Most mobile phones these days have the option for you to store a copy of your photo’s and contacts in the cloud.  This means that every new contact and photo is saved both on your phone and somewhere on the internet.  The chance of losing this data is low unless of course you haven’t set your phone up to do that. It is one of the first things I set up whenever I get a new phone and I would recommend that if you haven’t done this already then do it as it is a life saver when your phone is damaged or lost as you still have all your contacts and those precious pictures of friends and family.

The next thing that I always set up is a way to secure my phone so that if I lose it someone else can’t just use my phone, run up a massive bill and cause all sorts of trouble. I have heard too many friends lose their phones abroad and because it is abroad they are still liable for the call charges made. Put a pin on it and it is at least a deterrent. You can also turn on phone tracking and remote wipe which take that process one step further. The only issue with these is that you need to have GPS turned on and this can be a bit of a battery drain. You can still find your phone’s last known location through other means so to me this is not essential.  Android phones track where you are using a process called triangulation which uses WiFi and cellular data to identify where you were last so I tend to use that as my fallback.

The apps that you have installed on your phone and have paid for are all stored by the app store where you bought them from so these too are recoverable. The data within these apps is stored remotely too by the app creators. As long as you have stored your contacts, pics and videos remotely you should be able to pretty much recreate your device time and time again. This is the beauty of distributed data.

Looking at this another way though all that distributed data is accessible from a single point – your phone. Once someone has that they have access and potentially control of everything. Just bear that in mind the next time you turn your phone on and you haven’t got any security turned on. You are putting your online identity at risk. That digital footprint that we have talked about here on the blog a few times could become compromised if you don’t protect it properly.

This article was brought to you by digi.me who put you in control of your social media content. Download it now to protect your digital memories. 

Friday Fun: Footprints

My Digital Footprint This week we have been talking digital footprints. Be that the footprint that we leave behind across every website we visit, or where we knowingly share content via social networks etc.

Whilst looking at some of the different aspects of digital footprints I came across this great piece of artwork by Jenny Hottle that I just had to share.  Whilst the work is from 2011 the sentiment of the article and the art still stands true today.

We all have our own individual identity online and how we share and want to view that is unique.  If you were going to create a digital footprint of your online life what would yours look like?  Would it look similar to this one of Jenny’s or would it be totally different… What unique aspects of your digital life would shine through and how do you think your digital footprint has changed over time?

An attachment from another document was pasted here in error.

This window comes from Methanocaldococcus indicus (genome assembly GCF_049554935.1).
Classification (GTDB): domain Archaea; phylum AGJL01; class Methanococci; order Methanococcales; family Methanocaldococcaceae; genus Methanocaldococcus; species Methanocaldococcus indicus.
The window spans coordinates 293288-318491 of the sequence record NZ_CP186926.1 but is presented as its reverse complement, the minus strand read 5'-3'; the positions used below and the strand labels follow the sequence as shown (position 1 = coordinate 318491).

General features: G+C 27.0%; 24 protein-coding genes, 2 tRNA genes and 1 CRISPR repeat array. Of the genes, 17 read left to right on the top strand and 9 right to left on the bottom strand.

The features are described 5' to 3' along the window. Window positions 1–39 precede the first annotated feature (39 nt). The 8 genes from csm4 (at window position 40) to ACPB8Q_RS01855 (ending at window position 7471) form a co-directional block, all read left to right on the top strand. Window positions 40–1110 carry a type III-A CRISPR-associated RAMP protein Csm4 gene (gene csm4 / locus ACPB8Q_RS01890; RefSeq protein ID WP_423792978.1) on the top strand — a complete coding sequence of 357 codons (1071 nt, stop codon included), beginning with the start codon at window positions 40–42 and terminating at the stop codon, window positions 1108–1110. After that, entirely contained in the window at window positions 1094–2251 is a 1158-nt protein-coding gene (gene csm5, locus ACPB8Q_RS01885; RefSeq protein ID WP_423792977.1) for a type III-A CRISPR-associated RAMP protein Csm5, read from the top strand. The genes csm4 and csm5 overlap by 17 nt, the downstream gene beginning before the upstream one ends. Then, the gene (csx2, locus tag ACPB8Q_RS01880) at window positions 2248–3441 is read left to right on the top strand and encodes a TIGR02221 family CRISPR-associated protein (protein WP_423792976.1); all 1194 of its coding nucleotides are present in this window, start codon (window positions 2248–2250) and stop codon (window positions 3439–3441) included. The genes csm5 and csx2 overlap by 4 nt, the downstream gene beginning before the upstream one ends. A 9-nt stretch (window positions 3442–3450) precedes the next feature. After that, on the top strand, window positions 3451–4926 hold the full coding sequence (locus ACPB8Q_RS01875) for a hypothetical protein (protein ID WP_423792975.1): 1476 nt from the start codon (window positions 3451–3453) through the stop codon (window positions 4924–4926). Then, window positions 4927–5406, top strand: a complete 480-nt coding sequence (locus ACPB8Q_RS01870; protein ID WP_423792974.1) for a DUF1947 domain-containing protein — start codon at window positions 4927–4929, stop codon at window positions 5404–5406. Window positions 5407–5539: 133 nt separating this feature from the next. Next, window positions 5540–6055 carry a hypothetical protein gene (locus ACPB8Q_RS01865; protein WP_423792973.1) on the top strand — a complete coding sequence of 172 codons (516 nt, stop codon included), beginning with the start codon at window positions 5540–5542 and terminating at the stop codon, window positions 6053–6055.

If I think about my own digital footprint over time you would see my Facebook area being larger than Twitter for personal use, however if you had asked me the same question a year ago I would have said I was more focused on Twitter.  Instagram and PInterest have become more relevant to me and so has Ebay.  That gives you just a little insight into my personal digital footprint… Tell me about yours and how it has changed over time. I would be fascinated to hear about it.

Remember you can always use digi.me to backup your social media digital footprint and keep control of your social media data.  That way if you ever choose to leave a social network you will always have a copy of your data. 

Your Digital Footprint Revealed

Each person is unique like the facets of a diamond as a result your digital footprint online is also unique to you but how do you get to see those unique aspects of your digital footprint?  What patterns and relationships online are unique and valuable to you and how do you identify them in among the reset of the social media noise?

We here at digi.me understand that everyone is unique and we haDigi.me Puts You in Control of Your Social Media Datave been working on a range of different ways for you to interact with your social media networks.  Unlike when you go onto Facebook and view your timeline (or rather what Facebook allows you to see on your timeline) we show you everything you have posted in chronological order.  You can search, save and share that data.  You also have the ability to analyse your content and find your closest connections based on who you interact with most often.  You also get to see the combination of your social media updates from all of your different networks in one place.

If you are wondering who you haven’t been in touch with for a while you can even analyse an older set of updates and see who you might like to reconnect with by starting a conversation with them.  You can find out what your all time top photo’s were and even find out what days of the week you do post most of your social media updates on.

With our Flashback feature you can see what you were up to this time last year across all your social networks, or even look back beyond last year to the ones before that to see what you were up to then. You may be fascinated what memories and moments you come across.

Quite simply digi.me is a tool that opens up social networks on a personal level giving you that granular insight into those things that are most important to you.  If you think there is a feature missing or that you would like all you need to do is tell us and we will look into adding this in a future update.